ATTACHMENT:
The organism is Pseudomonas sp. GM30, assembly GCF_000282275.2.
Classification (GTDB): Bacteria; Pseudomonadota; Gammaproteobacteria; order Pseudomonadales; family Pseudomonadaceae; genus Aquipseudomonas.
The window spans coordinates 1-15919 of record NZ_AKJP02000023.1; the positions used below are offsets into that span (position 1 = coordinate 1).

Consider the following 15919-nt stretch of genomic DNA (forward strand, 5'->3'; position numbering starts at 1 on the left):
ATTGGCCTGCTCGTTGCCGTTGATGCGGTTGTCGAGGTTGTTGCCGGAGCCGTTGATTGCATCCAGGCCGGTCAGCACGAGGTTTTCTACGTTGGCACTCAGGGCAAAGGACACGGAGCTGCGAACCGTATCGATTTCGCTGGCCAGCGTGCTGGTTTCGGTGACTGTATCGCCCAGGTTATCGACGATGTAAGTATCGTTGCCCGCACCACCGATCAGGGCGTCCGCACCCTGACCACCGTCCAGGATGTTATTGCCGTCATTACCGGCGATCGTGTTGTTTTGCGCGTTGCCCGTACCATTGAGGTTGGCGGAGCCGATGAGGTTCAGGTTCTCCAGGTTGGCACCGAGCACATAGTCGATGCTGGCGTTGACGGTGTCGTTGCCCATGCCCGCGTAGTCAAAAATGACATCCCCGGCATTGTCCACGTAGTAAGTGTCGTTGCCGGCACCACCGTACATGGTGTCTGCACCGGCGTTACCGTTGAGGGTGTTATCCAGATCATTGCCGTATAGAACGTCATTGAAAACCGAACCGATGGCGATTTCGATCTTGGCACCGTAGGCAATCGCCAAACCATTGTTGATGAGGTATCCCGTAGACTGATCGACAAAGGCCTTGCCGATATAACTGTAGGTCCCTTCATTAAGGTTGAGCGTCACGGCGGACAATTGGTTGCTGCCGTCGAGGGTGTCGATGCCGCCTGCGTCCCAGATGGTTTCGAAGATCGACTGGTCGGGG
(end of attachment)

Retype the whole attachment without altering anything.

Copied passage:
The organism is Pseudomonas sp. GM30, assembly GCF_000282275.2.
Classification (GTDB): Bacteria; Pseudomonadota; Gammaproteobacteria; order Pseudomonadales; family Pseudomonadaceae; genus Aquipseudomonas.
The window spans coordinates 1-15919 of record NZ_AKJP02000023.1; the positions used below are offsets into that span (position 1 = coordinate 1).

Consider the following 15919-nt stretch of genomic DNA (forward strand, 5'->3'; position numbering starts at 1 on the left):
ATTGGCCTGCTCGTTGCCGTTGATGCGGTTGTCGAGGTTGTTGCCGGAGCCGTTGATTGCATCCAGGCCGGTCAGCACGAGGTTTTCTACGTTGGCACTCAGGGCAAAGGACACGGAGCTGCGAACCGTATCGATTTCGCTGGCCAGCGTGCTGGTTTCGGTGACTGTATCGCCCAGGTTATCGACGATGTAAGTATCGTTGCCCGCACCACCGATCAGGGCGTCCGCACCCTGACCACCGTCCAGGATGTTATTGCCGTCATTACCGGCGATCGTGTTGTTTTGCGCGTTGCCCGTACCATTGAGGTTGGCGGAGCCGATGAGGTTCAGGTTCTCCAGGTTGGCACCGAGCACATAGTCGATGCTGGCGTTGACGGTGTCGTTGCCCATGCCCGCGTAGTCAAAAATGACATCCCCGGCATTGTCCACGTAGTAAGTGTCGTTGCCGGCACCACCGTACATGGTGTCTGCACCGGCGTTACCGTTGAGGGTGTTATCCAGATCATTGCCGTATAGAACGTCATTGAAAACCGAACCGATGGCGATTTCGATCTTGGCACCGTAGGCAATCGCCAAACCATTGTTGATGAGGTATCCCGTAGACTGATCGACAAAGGCCTTGCCGATATAACTGTAGGTCCCTTCATTAAGGTTGAGCGTCACGGCGGACAATTGGTTGCTGCCGTCGAGGGTGTCGATGCCGCCTGCGTCCCAGATGGTTTCGAAGATCGACTGGTCGGGG